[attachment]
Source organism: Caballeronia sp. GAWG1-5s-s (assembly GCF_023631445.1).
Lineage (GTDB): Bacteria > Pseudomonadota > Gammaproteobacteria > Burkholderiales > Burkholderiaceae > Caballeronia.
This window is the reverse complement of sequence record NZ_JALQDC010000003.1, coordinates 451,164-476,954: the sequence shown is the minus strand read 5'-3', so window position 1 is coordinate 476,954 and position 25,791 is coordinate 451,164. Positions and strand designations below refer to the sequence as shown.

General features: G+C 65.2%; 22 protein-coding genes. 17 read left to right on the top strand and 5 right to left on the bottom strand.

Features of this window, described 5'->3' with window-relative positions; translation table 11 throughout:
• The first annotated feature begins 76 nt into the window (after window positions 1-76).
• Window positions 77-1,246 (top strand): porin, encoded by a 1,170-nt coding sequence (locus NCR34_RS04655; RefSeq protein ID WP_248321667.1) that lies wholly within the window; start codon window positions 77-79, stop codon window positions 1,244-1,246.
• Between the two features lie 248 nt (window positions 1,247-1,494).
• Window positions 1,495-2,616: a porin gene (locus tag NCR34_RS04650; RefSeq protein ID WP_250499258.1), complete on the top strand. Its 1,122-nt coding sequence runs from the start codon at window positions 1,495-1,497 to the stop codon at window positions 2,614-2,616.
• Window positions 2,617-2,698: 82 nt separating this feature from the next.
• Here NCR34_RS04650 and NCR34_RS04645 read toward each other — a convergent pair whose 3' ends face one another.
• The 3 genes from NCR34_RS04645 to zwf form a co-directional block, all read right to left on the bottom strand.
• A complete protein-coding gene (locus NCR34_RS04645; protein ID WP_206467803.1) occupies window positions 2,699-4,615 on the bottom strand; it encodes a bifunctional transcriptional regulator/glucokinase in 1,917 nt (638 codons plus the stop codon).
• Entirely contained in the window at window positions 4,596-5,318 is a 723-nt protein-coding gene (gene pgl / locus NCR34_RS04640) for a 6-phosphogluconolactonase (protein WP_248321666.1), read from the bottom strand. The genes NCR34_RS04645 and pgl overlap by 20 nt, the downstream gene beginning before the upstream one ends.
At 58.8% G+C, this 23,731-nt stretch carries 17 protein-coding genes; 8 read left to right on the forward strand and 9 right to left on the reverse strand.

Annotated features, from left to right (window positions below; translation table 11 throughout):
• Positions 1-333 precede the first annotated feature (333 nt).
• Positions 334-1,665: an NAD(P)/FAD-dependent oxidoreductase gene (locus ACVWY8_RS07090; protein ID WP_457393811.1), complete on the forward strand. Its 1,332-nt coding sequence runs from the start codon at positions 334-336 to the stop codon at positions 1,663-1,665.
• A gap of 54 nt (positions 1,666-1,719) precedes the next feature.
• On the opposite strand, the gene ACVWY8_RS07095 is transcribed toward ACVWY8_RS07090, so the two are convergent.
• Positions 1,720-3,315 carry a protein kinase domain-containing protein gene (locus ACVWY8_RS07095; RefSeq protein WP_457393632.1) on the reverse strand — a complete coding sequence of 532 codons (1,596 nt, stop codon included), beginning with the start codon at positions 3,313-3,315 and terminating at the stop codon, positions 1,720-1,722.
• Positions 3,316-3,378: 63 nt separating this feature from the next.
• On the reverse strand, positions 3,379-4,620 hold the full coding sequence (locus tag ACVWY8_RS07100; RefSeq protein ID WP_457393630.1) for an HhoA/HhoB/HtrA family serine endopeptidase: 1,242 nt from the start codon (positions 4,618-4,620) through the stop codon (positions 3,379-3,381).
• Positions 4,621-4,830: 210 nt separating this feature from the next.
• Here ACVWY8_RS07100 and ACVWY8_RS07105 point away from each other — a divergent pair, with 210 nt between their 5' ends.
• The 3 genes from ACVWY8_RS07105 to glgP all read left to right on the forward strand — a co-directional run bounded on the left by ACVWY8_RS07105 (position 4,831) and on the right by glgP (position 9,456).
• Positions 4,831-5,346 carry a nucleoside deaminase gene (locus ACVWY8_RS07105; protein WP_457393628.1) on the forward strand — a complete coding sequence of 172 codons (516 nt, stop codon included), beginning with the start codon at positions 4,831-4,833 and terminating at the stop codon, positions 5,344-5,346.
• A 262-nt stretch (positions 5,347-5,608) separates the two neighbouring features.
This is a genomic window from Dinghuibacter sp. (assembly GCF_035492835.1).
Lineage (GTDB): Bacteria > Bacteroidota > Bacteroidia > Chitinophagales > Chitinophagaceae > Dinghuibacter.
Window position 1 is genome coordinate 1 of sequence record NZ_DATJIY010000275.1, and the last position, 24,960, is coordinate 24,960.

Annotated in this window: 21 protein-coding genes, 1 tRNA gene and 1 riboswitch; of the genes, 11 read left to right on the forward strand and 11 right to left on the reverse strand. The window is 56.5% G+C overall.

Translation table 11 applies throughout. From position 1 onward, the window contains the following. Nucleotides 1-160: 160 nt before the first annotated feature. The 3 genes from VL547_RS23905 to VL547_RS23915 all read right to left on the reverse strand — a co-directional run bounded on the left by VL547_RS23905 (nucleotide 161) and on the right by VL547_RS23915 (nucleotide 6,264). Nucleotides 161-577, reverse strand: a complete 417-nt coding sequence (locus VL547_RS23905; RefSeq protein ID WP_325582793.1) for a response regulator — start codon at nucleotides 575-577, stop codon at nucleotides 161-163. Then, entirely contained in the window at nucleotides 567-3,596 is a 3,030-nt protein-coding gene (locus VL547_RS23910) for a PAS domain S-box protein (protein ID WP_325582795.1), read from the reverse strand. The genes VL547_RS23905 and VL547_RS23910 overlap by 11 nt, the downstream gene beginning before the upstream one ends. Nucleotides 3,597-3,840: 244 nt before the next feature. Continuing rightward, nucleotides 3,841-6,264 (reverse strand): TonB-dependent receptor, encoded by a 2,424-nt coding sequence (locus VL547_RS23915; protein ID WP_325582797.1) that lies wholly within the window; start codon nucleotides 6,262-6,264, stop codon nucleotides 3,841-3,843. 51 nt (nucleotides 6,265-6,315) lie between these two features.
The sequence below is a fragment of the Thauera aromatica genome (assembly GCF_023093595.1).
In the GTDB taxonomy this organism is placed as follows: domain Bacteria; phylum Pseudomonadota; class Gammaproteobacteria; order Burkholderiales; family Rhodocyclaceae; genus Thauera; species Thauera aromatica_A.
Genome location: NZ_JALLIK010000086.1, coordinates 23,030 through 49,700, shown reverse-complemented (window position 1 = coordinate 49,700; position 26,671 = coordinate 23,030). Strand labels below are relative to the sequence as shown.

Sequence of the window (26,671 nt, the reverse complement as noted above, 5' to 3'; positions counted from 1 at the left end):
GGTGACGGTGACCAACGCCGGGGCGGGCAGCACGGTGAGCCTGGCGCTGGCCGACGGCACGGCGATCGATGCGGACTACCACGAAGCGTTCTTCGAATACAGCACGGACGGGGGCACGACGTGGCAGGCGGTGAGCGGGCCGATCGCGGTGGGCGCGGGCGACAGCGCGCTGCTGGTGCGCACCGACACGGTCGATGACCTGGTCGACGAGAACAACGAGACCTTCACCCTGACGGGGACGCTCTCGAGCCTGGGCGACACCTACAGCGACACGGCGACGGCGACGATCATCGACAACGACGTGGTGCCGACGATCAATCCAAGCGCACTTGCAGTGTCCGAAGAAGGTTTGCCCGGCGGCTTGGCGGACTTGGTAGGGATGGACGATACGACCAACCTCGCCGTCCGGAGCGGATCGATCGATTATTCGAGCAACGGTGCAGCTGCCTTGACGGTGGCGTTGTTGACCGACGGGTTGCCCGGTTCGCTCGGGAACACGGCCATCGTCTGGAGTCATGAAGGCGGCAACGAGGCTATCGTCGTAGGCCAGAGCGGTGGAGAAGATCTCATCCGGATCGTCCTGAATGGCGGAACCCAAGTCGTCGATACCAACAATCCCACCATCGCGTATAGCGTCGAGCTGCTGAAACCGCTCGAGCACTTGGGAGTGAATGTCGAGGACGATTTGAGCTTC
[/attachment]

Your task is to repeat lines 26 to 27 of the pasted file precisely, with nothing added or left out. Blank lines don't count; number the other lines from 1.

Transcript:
• The 3 genes from ACVWY8_RS07105 to glgP all read left to right on the forward strand — a co-directional run bounded on the left by ACVWY8_RS07105 (position 4,831) and on the right by glgP (position 9,456).
• Positions 4,831-5,346 carry a nucleoside deaminase gene (locus ACVWY8_RS07105; protein WP_457393628.1) on the forward strand — a complete coding sequence of 172 codons (516 nt, stop codon included), beginning with the start codon at positions 4,831-4,833 and terminating at the stop codon, positions 5,344-5,346.